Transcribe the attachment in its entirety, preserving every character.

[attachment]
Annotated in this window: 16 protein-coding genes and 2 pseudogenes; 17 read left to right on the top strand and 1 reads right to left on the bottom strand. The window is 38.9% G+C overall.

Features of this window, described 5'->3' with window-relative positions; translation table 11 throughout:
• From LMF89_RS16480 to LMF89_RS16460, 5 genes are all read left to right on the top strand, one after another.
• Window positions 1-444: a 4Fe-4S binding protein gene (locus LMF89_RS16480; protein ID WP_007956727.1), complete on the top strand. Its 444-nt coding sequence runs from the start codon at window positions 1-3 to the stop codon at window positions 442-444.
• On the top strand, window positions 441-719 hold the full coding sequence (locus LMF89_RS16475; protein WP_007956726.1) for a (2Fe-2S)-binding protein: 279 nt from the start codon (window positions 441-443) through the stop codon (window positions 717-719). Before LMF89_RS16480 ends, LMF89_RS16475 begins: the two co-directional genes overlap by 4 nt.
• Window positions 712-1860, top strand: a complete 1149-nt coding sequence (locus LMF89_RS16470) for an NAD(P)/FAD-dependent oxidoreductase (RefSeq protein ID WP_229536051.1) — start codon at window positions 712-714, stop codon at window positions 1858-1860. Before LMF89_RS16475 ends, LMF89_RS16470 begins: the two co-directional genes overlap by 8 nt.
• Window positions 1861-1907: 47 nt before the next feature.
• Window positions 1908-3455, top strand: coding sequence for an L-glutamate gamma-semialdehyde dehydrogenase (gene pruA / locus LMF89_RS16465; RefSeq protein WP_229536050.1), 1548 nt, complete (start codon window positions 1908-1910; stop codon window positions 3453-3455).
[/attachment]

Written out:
Annotated in this window: 16 protein-coding genes and 2 pseudogenes; 17 read left to right on the top strand and 1 reads right to left on the bottom strand. The window is 38.9% G+C overall.

Features of this window, described 5'->3' with window-relative positions; translation table 11 throughout:
• From LMF89_RS16480 to LMF89_RS16460, 5 genes are all read left to right on the top strand, one after another.
• Window positions 1-444: a 4Fe-4S binding protein gene (locus LMF89_RS16480; protein ID WP_007956727.1), complete on the top strand. Its 444-nt coding sequence runs from the start codon at window positions 1-3 to the stop codon at window positions 442-444.
• On the top strand, window positions 441-719 hold the full coding sequence (locus LMF89_RS16475; protein WP_007956726.1) for a (2Fe-2S)-binding protein: 279 nt from the start codon (window positions 441-443) through the stop codon (window positions 717-719). Before LMF89_RS16480 ends, LMF89_RS16475 begins: the two co-directional genes overlap by 4 nt.
• Window positions 712-1860, top strand: a complete 1149-nt coding sequence (locus LMF89_RS16470) for an NAD(P)/FAD-dependent oxidoreductase (RefSeq protein ID WP_229536051.1) — start codon at window positions 712-714, stop codon at window positions 1858-1860. Before LMF89_RS16475 ends, LMF89_RS16470 begins: the two co-directional genes overlap by 8 nt.
• Window positions 1861-1907: 47 nt before the next feature.
• Window positions 1908-3455, top strand: coding sequence for an L-glutamate gamma-semialdehyde dehydrogenase (gene pruA / locus LMF89_RS16465; RefSeq protein WP_229536050.1), 1548 nt, complete (start codon window positions 1908-1910; stop codon window positions 3453-3455).